Luxury activities in Sicily

There are many advantages that come with living in Sicily. The island is absolutely beautiful: stunning scenery, superb sites for sightseeing, a people who speak all the local languages, and being all that, is…

Luxury activities in Sicily

There are many advantages that come with living in Sicily. The island is absolutely beautiful: stunning scenery, superb sites for sightseeing, a people who speak all the local languages, and being all that, is surrounded by international golf courses.

These aren’t play-as-you-swallow courses either, but European links courses overseen by the Champions Golf Federation (SGF), which attracts people from all over the world.

In the area surrounding Palermo, famous for its historic centre and the great basilicas of the San Ferdinando and St John Lateran, the Italian Olympic golf team has been busy at their training camp, just ten miles or so from the coast.

At the centre of things is golf ace Mario Monti, also the head chef for Sicily and the base manager for the Italian Golf Federation. If there was any doubt about his passion for the game, he’s proven it by devoting himself to the project completely, building the five star training centre and hotel, and managing the life of the island which so impresses him.

Just off the coast, the Oceanside Hotel is hosting an incredible week’s golf programme.

To begin your visit, be sure to stop off at the Cruyffin Museum in Palermo. Invented in 1930, the Cruyffin is a big bronze circle carved in stone, made out of about 10,000 tiny conical pistachio nuts. The only things on the surface are the sculptor’s wife and himself, but inside is a small piece of wood with a brass key to unlock the “craag”.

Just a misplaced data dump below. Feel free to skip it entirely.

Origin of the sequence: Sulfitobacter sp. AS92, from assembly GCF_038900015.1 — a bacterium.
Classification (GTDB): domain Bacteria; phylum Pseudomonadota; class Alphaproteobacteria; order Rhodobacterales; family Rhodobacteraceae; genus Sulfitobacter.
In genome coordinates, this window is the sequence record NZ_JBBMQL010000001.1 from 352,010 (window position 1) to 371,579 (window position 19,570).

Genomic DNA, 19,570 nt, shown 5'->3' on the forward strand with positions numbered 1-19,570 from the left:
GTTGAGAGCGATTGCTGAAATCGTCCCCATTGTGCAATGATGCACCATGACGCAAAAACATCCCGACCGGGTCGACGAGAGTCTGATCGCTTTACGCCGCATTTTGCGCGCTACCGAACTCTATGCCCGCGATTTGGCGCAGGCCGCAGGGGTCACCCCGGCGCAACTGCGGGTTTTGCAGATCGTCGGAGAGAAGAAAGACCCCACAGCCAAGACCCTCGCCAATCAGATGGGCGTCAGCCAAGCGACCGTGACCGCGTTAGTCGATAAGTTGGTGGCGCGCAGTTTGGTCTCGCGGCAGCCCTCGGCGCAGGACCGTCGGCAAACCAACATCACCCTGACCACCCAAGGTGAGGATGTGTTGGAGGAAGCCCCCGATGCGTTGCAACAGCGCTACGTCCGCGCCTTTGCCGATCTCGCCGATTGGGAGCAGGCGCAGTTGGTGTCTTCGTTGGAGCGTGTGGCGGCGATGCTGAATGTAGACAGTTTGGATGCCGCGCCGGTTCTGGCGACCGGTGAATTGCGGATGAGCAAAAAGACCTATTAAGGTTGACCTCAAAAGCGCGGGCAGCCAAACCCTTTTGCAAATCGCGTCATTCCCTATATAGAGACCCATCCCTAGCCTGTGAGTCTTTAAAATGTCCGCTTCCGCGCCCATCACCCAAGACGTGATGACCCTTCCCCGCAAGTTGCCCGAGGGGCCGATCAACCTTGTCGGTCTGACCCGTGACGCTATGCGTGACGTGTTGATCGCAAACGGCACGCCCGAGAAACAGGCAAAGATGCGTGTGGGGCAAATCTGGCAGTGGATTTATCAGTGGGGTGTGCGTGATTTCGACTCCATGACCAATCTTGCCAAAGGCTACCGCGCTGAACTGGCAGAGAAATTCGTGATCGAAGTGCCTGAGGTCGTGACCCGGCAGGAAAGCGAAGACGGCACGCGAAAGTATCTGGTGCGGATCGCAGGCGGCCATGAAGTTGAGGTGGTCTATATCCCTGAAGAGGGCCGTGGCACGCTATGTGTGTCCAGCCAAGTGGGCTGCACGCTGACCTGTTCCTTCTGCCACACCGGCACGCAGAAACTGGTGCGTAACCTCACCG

Museum volunteer Bruno Capoccia has taken me inside to show me the hundreds of different implements which are used to turn this small piece of wood into this extraordinary sculpture.

There is another museum in the city which deserves a visit, the Agritourism Centre’s Springfield Center. Their well-established history dates back to the 15th century, and for generations of Sicily’s great, great ancestors this agritourism scheme was a popular way of saving the sea-lion.

Down the coast another ten miles or so, on the shore of the Amalfi coast, lies the famous Galley of the Bay. This course was played until 1959, although, fortunately for locals and visitors, it has since been restored and, as you walk around on the beach, enjoying the gentle, gentleness of the seaside, this takes you to the charming orange seaside village of Paniagua where you can rent a beach chair, and a drink, from one of the hundreds of vendors.

I never thought I’d get that chance, and it seems like everyone loves this magical part of the world and the many diverse tourism alternatives.

Don’t miss the chance to visit the Sanctuary of Saint Peter and Saint Joseph on the island of Ragusa. This is a mystical site in a charming village where I spent my honeymoon, and is a link to the holy place next door in nearby Assisi.

Here you’ll find the Sistine Chapel which was designed by Michelangelo and cut into the stone wall of the church to form the front entrance. Perfect for a photo op too.

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